There is increased discussion surrounding the questions of what it means to be a women's college. What is the role of a women's college?

We do not have a public sphere.
Do we have a public sphere?

Why are there taboo topics?
Is it that we are so informed about topics such as abortion that we feel that we don't need to explore it further?
Why are people stuck thinking about issues as having only two sides?
Why does it have to be pro-choice or pro-life?
Why does it have to be man or woman?
Gay or straight?
Home or career?
Male or female? 

We are stuck in a world where binaries rule all
We are conditioned to see the extremes and nothing but the extremes

We NEED to stop thinking in the form of two extremes and two extremes alone

Does woman have to be female?
Does female have to include a vagina?
Can a female have a penis?
Can a penis belong to a woman?

A woman can be everyone
Woman is anyone

Bryn Mawr will not admit non-female women
Bryn Mawr is stuck in a binary
We need to break free

How do we break free
We talk
We discuss
We start thinking
And realizing
The possibilities outside of the binary system
We can make changes
It is our role as an all woman's college
To explore
To expand
To grow
To include
To teach
To learn

We need to start a discussion in which the issue isn't framed in a way that says we are either an all women's college or not

We need to explore our desires, our fantasies, our needs and our wants WITHOUT worrying about what is said to be a possibility or even whether it appears to exist


How do we escape binaries?
Can we enter a thought process in which there are no limits?
Can we imagine a world in which there is no bureaucratic slap in the face for a mere thought?
CAN we really imagine what we want Bryn Mawr to be and not worry about whether it is possible?

We are being told that allowing transwomen to attend Bryn Mawr would mean losing our all-womens status.
We need to think of a way around this, rather than giving up because we are being told it is impossible.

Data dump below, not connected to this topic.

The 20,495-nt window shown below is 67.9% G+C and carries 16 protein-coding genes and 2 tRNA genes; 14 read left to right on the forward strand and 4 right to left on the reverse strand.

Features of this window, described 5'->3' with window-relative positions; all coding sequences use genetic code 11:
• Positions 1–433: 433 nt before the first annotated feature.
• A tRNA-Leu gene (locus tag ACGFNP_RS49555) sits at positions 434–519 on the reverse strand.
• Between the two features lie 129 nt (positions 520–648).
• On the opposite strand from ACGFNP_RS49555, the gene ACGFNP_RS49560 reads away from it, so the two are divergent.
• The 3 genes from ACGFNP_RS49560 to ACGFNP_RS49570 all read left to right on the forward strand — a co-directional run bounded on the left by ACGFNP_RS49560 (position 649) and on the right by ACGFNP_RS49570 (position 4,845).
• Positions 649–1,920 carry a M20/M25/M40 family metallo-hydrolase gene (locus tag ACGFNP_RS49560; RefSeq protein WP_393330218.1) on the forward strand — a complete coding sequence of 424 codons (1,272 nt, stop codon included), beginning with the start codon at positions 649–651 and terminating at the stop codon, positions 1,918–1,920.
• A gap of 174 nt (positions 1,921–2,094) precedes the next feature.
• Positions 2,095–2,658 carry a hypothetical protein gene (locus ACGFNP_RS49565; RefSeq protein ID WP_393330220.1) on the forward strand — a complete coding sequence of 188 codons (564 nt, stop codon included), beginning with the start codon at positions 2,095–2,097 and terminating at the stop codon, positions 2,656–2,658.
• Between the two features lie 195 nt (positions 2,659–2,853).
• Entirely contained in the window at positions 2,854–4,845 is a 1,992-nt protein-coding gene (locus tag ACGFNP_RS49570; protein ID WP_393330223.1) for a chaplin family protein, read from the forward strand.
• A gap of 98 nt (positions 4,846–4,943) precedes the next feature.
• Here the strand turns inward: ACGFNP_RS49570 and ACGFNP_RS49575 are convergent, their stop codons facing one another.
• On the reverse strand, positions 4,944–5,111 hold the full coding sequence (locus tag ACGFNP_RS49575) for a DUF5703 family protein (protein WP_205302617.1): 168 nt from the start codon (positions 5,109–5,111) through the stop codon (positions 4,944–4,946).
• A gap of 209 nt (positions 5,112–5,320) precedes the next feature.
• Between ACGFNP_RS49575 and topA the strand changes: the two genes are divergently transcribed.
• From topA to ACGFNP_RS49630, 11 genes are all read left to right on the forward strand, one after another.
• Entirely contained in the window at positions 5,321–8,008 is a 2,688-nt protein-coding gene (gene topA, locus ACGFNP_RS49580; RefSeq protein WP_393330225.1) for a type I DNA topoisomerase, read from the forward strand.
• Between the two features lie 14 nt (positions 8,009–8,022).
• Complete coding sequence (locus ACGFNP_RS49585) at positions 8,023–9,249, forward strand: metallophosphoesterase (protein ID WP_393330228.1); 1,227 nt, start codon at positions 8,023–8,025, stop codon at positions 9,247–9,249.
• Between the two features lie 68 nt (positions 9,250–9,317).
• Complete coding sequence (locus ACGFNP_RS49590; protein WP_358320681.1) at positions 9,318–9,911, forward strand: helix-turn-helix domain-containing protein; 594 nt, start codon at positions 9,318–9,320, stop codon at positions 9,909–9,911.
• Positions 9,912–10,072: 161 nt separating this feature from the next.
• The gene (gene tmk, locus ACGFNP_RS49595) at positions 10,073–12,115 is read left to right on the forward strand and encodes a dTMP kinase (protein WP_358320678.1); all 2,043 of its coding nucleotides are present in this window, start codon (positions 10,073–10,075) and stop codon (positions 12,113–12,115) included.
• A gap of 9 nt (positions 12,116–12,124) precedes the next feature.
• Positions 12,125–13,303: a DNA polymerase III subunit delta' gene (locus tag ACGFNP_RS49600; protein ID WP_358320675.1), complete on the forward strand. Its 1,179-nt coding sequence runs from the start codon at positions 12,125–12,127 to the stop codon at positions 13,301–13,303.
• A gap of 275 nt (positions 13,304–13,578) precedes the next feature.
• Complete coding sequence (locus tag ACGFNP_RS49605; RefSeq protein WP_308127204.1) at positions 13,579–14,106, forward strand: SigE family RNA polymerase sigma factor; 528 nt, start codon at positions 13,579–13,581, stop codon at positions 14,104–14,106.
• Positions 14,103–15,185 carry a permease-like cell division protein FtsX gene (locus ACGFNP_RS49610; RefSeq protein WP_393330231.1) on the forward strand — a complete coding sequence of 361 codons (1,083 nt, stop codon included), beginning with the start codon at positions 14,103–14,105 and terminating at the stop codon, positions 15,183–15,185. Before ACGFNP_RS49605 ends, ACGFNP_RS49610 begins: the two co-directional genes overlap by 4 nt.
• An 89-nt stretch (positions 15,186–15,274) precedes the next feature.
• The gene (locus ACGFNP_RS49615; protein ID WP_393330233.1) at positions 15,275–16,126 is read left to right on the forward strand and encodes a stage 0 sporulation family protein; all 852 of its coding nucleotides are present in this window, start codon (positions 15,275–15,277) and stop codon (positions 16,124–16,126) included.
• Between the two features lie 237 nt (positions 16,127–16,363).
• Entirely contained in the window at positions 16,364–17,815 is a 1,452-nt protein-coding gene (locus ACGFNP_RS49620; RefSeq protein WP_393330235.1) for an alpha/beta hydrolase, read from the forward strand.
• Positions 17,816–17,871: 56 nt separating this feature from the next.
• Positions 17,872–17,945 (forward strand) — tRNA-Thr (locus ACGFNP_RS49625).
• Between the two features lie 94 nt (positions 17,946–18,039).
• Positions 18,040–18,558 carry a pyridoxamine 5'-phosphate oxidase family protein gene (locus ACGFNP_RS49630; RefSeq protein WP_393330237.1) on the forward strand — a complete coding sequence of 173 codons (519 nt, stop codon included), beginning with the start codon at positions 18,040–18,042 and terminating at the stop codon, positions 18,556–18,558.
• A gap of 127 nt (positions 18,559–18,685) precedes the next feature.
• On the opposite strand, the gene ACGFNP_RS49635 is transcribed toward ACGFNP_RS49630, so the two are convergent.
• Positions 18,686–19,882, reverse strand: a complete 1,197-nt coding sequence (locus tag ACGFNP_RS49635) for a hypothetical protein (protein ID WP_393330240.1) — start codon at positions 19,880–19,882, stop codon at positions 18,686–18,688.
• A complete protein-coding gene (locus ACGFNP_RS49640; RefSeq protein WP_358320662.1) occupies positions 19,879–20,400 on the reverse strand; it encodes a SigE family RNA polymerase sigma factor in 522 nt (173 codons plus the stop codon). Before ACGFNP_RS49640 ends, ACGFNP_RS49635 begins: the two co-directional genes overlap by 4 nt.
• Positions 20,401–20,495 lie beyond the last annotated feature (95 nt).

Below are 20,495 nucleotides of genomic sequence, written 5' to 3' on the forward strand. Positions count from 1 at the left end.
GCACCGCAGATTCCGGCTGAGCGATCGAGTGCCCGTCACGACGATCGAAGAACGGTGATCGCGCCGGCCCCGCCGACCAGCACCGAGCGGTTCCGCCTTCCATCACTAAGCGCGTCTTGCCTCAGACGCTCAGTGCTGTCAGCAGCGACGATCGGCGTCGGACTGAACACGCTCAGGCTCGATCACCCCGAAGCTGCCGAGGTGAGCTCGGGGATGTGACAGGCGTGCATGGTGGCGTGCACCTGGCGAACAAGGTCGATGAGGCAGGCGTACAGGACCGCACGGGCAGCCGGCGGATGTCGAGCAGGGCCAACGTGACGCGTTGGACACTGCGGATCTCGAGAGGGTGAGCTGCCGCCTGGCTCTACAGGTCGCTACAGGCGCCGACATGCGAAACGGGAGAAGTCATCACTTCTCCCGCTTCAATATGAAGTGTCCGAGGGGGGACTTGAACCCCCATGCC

The definition of women is constantly changing and some of these changes have been acknowledged.
It is time to listen again.  


Credit should be given to:
Friends who let me talk and talk for hours and who gave me feedback


Anne Dalke's picture

Dialoging? Diabloging?

what tickles me here first, of course, is the neat way in which you make this project an amalgam of the last two: changing BMC history of women + the limitations of language in Taboo = the limitations of language @ BMC, or: what's taboo here? Bingo!

What I notice, next, is that this is mostly "notes towards" a paper--provocative notes, and maybe more generative of the sort of discussion you want to create by being sketchy and open, not too declarative in the usual-paper-y mode?

I agree that often folks don't enter into conversation because they are already settled on what they know, what they want to believe. They are either not curious about--or actually fearful of--other possibilities.

One of my colleagues was just reminding me @ supper tonight about a passion of hers--a method, articulated by Edgar Schein--for creating true dialogue. See what you think--and then let me know if you would like, for your final project, to get some such dialogue going around some of the topics you list above? How might that happen, in person or on-line?